#9 Wealth-creation is righteous
By definition, wealth-creation brings something into the world that didn't exist before. By creating wealth, you grow the pie, rather than take from it. Steve Jobs became a billionaire not by stealing but by creating real value. This contradicts the idea that rich people have a moral obligation to “give back” to society. They didn't take anything from anyone. Rather, the richest people—the ones who create the most value—give the world more abundance and prosperity than anyone else, and get fairly rewarded for it.
Wealth and knowledge
The amount of wealth in the world is not stagnant. It grows as we increase the number of physical transformations we can cause. To cause certain physical transformations, we must discover the knowledge of how to do so. There's a deep connection between wealth and knowledge. The growth of knowledge fuels the growth of wealth. It is impossible to predict the growth of knowledge because if you could predict it, you would have created the knowledge already.
“Wealth grows in magic ways. No man can prophesy the limit of it.”
— George S. Clayson, The Richest Man in Babylon
Clayson is right about the unboundedness of wealth-creation. Since knowledge-creation, a prerequisite for wealth-creation, is inherently unpredictable, no one can prophesy the growth of wealth. Luckily though, there’s nothing mysterious about the growth of wealth. We know that there are certain circumstances under which wealth-creation is unlikely, if not virtually impossible. Authoritarian regimes under which everything is “planned” come to mind—in which there's distribution instead of creation of wealth.
Pessimists have long argued that if we continue on our trajectory, doom is inevitable. Their prophecies cannot possibly take the growth of knowledge into account. But only knowledge will enable us to solve the problems that could lead to our doom. Nevertheless, the pessimists argue for regulation, for coercive intervention. They argue for the very kind of thing that will suppress creativity and the growth of knowledge. The pessimists argue for ways to cause our doom.
An objectively better place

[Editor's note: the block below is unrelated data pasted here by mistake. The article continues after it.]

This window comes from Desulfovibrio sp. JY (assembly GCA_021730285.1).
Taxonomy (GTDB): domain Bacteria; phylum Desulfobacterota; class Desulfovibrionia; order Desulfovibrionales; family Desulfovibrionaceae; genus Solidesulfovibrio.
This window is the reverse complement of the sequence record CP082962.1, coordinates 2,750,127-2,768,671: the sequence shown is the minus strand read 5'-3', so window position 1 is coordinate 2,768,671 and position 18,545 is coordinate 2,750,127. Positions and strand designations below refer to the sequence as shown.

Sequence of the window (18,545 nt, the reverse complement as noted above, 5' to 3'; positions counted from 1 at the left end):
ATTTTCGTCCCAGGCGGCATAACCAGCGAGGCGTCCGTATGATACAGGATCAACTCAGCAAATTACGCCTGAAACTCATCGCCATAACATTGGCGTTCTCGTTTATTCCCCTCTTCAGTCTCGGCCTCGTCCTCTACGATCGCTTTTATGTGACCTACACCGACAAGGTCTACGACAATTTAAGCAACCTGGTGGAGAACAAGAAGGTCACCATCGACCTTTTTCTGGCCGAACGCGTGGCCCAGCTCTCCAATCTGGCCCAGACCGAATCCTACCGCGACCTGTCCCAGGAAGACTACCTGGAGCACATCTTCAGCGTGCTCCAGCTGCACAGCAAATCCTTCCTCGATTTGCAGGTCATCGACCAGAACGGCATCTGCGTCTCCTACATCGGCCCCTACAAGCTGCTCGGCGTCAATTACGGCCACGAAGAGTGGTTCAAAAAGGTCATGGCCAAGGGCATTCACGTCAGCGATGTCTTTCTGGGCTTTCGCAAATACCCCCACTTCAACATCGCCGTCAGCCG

“Who benefited more from the iPhone, a billionaire or me?
I can talk to my kids from all over the world at a cost of nothing.
I have every piece of music ever written in my pocket.
Steve Jobs made this possible for me.
And you tell me the billionaires EXPLOIT us?”
— Yaron Brook
Governments distribute wealth, taking it away from where progress is happening fastest and gifting it to where it’s not. Entrepreneurs create wealth. These are the ones who are actually making the world a better place. The average American today is in fact incalculably richer than John D. Rockefeller. 100 years ago, no amount of money could have bought the richest man in the world an iPhone. As Barack Obama said, “If you had to choose a moment in history to be born... you’d choose now.”
Progress and wealth-creation—which has to include the growth of knowledge—let us solve problems that arise inevitably. If we slow down wealth-creation, we may not be able to solve our most pressing problems in time. People create wealth when they are free to respond to problems they find interesting. This is what the world needs to create more wealth and to save itself from doom. Freedom.
In a previous newsletter, Logan Chipkin explains why the growth of wealth is not enough. Knowledge of how to transform the world tells us nothing about which transformations we ought to pursue. For that, we need moral knowledge—knowledge about what to want, and what to strive for. You can read it here.
Reason Is Fun podcast by Lulie Tanett with David Deutsch. Listen to the latest episode on the “Fun Criterion” here.
How to Get Rich by Naval Ravikant.
GPT-4 Prompt Tries To Generate Fundamentally New Knowledge. We don’t think these outputs represent fundamentally new knowledge, as large language models create these inferences via induction (they interpolate between a dense manifold of training data). But one might argue that the connections they make are novel. The hard to vary explanation prompt is certainly useful for users of ChatGPT and other LLM tools.
Peter Thiel on monopolies in Zero to One
In a static world, a monopolist is just a rent collector [...] But the world we live in is dynamic: it’s possible to invent new and better things. Creative monopolists give customers more choices by adding entirely new categories of abundance to the world.
Also see Brett Hall’s summary of The Beginning of Infinity Ch 15 "The Evolution of Culture”
What We’re Reading
Enlightenment Now by Steven Pinker
Wealth, Poverty and Politics by Thomas Sowell
A quote that stuck out from the book:
“It is by no means obvious why we should prefer trying to equalize incomes to putting our efforts into increasing output. People in general and the poor in particular seem to ‘vote with their feet’ by moving to where there is greater prosperity, rather than where there is greater economic equality. Rising standards of living, especially for those at the bottom economically, have resulted not so much from changing the relative sizes of different slices of the economic pie, as from increasing the size of the pie itself — which has largely been accomplished without requiring heavy rhetoric, fierce emotions, or bloodshed.
Does it not matter if the hungry are fed, if slums are replaced by decent and air-conditioned housing, if infant mortality rates are reduced to less than a tenth of what they were before? Are invidious ‘gaps’ and ‘disparities’ all that matter? In a world where we are all beneficiaries of enormous windfall gains that our forbearers never had, are we to tear the society that created all this apart because some people’s windfall gains are greater or less than some other people’s windfall gains?”
Written by Arjun Khemani.
Edited by Logan Chipkin and.
Image by Gal Barkan.